Accelerating Kids’ Access to Care Act (AKACA) Gains Traction in Congress and Needs Your Help!

By CAC2 Member Matt Marks (Leukemia & Lymphoma Society)

State borders shouldn’t be barriers to treatment for children with cancer or other complex illnesses. Yet all too often, they cause challenges—or even treatment delays—for children and their families who rely on Medicaid or CHIP for their health insurance.

That’s why I encourage our community to champion the bipartisan Accelerating Kids’ Access to Care Act (AKACA).  This bill would reduce the paperwork required of doctors treating children from out-of-state, so that children can receive the care they need faster and with fewer delays.

Recently, the U.S. House of Representatives’ Energy and Commerce Health Subcommittee unanimously passed the bill—a key step towards the bill becoming law. This progress represents a major step forward in the legislative process, as it now will be considered by the full House Energy and Commerce Committee in early June.

We couldn’t have made it this far without advocates who are raising their voices on behalf of kids.

Now it’s time to take action!

As Congress considers this legislation, the best way to ensure AKACA becomes law is to share how the burden of these delays is affecting patients and families. Patient stories make policies personal for lawmakers—and can help push this bill over the finish line.  They can be anonymous, but Congress must understand why every minute counts for children with cancer.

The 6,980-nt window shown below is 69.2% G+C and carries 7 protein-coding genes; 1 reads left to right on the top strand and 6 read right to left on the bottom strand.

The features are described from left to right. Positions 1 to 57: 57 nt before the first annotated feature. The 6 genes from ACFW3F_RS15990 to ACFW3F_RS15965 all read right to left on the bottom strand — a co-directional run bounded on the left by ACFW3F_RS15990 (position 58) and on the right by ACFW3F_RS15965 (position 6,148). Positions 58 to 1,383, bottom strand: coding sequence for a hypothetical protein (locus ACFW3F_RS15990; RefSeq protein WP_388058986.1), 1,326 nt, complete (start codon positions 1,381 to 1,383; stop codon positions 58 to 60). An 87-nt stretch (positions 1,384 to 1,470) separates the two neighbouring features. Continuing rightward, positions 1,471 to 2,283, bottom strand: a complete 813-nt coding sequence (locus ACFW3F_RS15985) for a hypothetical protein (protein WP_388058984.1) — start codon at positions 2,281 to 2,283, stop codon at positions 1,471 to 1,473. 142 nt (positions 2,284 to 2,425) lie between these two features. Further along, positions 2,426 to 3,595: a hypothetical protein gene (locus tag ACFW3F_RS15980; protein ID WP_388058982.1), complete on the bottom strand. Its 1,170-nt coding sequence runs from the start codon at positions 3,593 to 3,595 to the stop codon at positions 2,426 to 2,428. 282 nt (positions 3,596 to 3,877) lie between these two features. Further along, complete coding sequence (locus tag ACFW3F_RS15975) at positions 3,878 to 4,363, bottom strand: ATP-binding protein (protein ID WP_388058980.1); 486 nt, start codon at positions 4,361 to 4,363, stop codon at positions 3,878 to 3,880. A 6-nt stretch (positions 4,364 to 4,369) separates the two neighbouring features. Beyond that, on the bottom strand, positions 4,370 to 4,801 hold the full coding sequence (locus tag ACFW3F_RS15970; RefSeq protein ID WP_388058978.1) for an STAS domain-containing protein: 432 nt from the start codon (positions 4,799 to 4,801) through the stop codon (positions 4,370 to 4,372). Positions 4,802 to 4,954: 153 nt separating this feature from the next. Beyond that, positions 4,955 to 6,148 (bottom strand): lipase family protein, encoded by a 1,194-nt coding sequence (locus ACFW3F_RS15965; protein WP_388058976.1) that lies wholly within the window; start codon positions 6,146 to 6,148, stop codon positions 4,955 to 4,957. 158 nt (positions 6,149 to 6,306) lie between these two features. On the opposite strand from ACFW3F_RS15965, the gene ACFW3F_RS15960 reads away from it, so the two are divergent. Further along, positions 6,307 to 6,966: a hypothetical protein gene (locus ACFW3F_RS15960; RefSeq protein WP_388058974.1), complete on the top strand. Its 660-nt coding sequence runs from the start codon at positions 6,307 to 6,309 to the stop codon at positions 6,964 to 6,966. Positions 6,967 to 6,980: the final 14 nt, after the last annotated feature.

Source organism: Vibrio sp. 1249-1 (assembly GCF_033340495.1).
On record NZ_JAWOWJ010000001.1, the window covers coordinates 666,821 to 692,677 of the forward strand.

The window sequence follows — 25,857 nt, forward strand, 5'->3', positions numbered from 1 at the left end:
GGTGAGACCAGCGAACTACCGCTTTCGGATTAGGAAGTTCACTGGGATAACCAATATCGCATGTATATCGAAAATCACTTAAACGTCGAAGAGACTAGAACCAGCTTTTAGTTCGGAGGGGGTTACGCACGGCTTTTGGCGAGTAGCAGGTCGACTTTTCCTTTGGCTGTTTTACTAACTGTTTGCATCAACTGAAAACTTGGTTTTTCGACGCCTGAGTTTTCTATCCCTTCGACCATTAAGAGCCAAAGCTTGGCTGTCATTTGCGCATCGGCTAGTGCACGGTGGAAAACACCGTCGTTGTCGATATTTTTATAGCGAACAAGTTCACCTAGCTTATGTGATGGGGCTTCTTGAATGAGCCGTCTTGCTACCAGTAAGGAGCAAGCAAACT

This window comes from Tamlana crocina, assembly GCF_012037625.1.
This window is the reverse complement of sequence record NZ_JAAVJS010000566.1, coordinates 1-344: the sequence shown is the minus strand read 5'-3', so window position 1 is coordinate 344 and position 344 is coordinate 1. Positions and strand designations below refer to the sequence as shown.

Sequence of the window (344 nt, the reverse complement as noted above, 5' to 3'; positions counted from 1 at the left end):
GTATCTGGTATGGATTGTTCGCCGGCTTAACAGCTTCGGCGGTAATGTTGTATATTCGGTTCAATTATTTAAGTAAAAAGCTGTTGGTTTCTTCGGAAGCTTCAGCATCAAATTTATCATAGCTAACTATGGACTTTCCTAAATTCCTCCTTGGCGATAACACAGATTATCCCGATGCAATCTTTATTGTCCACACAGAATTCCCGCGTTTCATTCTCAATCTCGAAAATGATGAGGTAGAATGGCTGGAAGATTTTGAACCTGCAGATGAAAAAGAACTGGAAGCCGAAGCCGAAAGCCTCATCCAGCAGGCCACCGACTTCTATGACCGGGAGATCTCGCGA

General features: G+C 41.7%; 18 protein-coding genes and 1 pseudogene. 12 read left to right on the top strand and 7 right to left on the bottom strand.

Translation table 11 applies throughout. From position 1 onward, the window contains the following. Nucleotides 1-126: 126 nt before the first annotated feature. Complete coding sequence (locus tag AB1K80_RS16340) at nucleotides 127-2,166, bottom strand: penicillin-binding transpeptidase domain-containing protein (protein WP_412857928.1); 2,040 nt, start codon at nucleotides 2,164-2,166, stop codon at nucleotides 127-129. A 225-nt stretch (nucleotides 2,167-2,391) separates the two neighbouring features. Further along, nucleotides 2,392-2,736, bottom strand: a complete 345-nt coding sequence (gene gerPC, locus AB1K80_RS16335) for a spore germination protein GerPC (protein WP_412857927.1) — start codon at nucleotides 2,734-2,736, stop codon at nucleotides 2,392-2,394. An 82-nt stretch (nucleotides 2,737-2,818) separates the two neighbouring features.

More about AKACA

When kids with cancer need specialized care, they often must travel outside their home state to find it. This is challenging for approximately half children in the U.S. who have insurance through Medicaid or CHIP. For them, approval for out-of-state care often requires substantial coordination between the health agency in the patient’s state and the out-of-state provider and can take months. This regulatory burden can cause dangerous delays in care when pediatric patients don’t have time to waste. Delayed care can lead to worse outcomes and in some cases death.

The Accelerating Kids’ Access to Care Act allows pediatric providers to enroll more efficiently in multiple state Medicaid programs so that they can provide essential, time-sensitive care to children who need it. Given the good news from the Health Subcommittee, we want to keep the momentum going to ensure this critical legislation passes.